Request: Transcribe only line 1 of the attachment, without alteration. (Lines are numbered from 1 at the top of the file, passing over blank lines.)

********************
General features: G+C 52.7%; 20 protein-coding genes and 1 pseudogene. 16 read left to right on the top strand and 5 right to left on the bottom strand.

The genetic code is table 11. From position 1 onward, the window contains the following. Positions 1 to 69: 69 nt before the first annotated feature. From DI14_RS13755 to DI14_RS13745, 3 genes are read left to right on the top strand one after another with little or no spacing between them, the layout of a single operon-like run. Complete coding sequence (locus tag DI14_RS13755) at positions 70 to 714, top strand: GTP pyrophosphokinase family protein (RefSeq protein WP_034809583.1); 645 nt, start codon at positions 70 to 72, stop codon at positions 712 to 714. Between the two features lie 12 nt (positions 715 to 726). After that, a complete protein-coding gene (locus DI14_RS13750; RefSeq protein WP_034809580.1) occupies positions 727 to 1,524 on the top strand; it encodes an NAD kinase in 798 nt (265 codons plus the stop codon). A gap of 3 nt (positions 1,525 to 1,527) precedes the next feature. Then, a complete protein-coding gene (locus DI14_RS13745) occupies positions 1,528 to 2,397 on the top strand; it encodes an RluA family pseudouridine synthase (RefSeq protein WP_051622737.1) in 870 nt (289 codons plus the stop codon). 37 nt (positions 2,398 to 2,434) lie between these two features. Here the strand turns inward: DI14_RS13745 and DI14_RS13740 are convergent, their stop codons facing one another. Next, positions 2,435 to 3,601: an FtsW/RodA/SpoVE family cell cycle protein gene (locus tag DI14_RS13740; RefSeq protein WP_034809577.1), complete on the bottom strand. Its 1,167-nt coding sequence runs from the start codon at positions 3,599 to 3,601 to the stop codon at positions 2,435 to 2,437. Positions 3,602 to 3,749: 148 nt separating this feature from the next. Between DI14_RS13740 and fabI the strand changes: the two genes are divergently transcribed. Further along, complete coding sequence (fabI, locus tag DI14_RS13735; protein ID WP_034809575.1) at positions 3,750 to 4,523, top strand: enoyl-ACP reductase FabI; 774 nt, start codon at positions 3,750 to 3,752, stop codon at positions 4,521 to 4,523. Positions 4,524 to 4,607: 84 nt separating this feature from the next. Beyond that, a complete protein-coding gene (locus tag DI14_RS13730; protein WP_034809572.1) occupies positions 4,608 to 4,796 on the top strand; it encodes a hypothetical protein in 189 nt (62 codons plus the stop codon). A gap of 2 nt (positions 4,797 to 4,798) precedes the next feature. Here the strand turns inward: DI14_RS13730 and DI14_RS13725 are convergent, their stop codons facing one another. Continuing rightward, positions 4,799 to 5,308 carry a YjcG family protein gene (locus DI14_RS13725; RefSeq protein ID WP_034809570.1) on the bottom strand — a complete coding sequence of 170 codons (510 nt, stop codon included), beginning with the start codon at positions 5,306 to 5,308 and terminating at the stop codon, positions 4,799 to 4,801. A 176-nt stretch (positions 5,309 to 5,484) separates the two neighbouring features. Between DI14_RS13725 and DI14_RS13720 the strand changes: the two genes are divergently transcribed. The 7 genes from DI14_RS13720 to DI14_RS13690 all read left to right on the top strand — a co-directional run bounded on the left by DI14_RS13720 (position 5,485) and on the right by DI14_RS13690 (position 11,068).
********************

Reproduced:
General features: G+C 52.7%; 20 protein-coding genes and 1 pseudogene. 16 read left to right on the top strand and 5 right to left on the bottom strand.